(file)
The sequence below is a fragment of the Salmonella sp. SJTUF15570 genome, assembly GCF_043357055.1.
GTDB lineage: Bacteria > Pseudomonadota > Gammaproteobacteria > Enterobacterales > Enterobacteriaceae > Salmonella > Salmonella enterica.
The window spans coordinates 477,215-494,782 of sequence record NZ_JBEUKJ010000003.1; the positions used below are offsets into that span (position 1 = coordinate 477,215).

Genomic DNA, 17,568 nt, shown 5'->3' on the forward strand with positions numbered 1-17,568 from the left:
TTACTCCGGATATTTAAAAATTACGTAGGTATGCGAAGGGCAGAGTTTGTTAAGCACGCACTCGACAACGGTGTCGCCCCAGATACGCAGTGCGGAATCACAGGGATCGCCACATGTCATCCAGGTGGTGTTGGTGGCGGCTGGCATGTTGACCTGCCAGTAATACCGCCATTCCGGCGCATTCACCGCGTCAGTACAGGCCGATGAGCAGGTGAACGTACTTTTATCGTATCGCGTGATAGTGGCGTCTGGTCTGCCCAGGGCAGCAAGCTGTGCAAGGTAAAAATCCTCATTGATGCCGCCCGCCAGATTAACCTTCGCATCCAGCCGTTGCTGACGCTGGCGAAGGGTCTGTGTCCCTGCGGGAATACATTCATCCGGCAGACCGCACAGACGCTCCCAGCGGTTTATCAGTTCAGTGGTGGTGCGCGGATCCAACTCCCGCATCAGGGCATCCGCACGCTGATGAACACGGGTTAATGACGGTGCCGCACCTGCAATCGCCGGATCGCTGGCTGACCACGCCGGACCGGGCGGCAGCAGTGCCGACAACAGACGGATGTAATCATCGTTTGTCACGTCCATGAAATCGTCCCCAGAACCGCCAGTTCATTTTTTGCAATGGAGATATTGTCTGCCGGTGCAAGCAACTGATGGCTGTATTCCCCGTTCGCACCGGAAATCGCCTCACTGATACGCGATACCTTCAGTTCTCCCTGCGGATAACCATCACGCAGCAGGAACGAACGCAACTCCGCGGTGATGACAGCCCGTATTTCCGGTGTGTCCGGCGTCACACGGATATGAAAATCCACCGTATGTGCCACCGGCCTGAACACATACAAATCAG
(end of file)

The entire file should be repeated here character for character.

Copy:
The sequence below is a fragment of the Salmonella sp. SJTUF15570 genome, assembly GCF_043357055.1.
GTDB lineage: Bacteria > Pseudomonadota > Gammaproteobacteria > Enterobacterales > Enterobacteriaceae > Salmonella > Salmonella enterica.
The window spans coordinates 477,215-494,782 of sequence record NZ_JBEUKJ010000003.1; the positions used below are offsets into that span (position 1 = coordinate 477,215).

Genomic DNA, 17,568 nt, shown 5'->3' on the forward strand with positions numbered 1-17,568 from the left:
TTACTCCGGATATTTAAAAATTACGTAGGTATGCGAAGGGCAGAGTTTGTTAAGCACGCACTCGACAACGGTGTCGCCCCAGATACGCAGTGCGGAATCACAGGGATCGCCACATGTCATCCAGGTGGTGTTGGTGGCGGCTGGCATGTTGACCTGCCAGTAATACCGCCATTCCGGCGCATTCACCGCGTCAGTACAGGCCGATGAGCAGGTGAACGTACTTTTATCGTATCGCGTGATAGTGGCGTCTGGTCTGCCCAGGGCAGCAAGCTGTGCAAGGTAAAAATCCTCATTGATGCCGCCCGCCAGATTAACCTTCGCATCCAGCCGTTGCTGACGCTGGCGAAGGGTCTGTGTCCCTGCGGGAATACATTCATCCGGCAGACCGCACAGACGCTCCCAGCGGTTTATCAGTTCAGTGGTGGTGCGCGGATCCAACTCCCGCATCAGGGCATCCGCACGCTGATGAACACGGGTTAATGACGGTGCCGCACCTGCAATCGCCGGATCGCTGGCTGACCACGCCGGACCGGGCGGCAGCAGTGCCGACAACAGACGGATGTAATCATCGTTTGTCACGTCCATGAAATCGTCCCCAGAACCGCCAGTTCATTTTTTGCAATGGAGATATTGTCTGCCGGTGCAAGCAACTGATGGCTGTATTCCCCGTTCGCACCGGAAATCGCCTCACTGATACGCGATACCTTCAGTTCTCCCTGCGGATAACCATCACGCAGCAGGAACGAACGCAACTCCGCGGTGATGACAGCCCGTATTTCCGGTGTGTCCGGCGTCACACGGATATGAAAATCCACCGTATGTGCCACCGGCCTGAACACATACAAATCAG